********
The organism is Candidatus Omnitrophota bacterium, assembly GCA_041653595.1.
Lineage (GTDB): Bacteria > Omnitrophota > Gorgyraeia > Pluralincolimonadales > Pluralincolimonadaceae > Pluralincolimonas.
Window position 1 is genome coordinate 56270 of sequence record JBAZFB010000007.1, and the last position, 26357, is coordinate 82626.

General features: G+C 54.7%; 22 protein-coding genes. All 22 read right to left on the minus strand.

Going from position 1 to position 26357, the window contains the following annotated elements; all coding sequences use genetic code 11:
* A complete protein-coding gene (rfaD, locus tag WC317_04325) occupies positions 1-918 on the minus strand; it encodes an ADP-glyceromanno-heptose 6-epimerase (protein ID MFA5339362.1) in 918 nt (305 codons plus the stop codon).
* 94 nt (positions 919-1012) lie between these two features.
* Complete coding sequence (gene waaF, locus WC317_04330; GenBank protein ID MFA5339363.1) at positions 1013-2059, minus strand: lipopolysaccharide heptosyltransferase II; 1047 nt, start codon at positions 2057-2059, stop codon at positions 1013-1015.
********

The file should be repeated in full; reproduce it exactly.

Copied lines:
The organism is Candidatus Omnitrophota bacterium, assembly GCA_041653595.1.
Lineage (GTDB): Bacteria > Omnitrophota > Gorgyraeia > Pluralincolimonadales > Pluralincolimonadaceae > Pluralincolimonas.
Window position 1 is genome coordinate 56270 of sequence record JBAZFB010000007.1, and the last position, 26357, is coordinate 82626.

General features: G+C 54.7%; 22 protein-coding genes. All 22 read right to left on the minus strand.

Going from position 1 to position 26357, the window contains the following annotated elements; all coding sequences use genetic code 11:
* A complete protein-coding gene (rfaD, locus tag WC317_04325) occupies positions 1-918 on the minus strand; it encodes an ADP-glyceromanno-heptose 6-epimerase (protein ID MFA5339362.1) in 918 nt (305 codons plus the stop codon).
* 94 nt (positions 919-1012) lie between these two features.
* Complete coding sequence (gene waaF, locus WC317_04330; GenBank protein ID MFA5339363.1) at positions 1013-2059, minus strand: lipopolysaccharide heptosyltransferase II; 1047 nt, start codon at positions 2057-2059, stop codon at positions 1013-1015.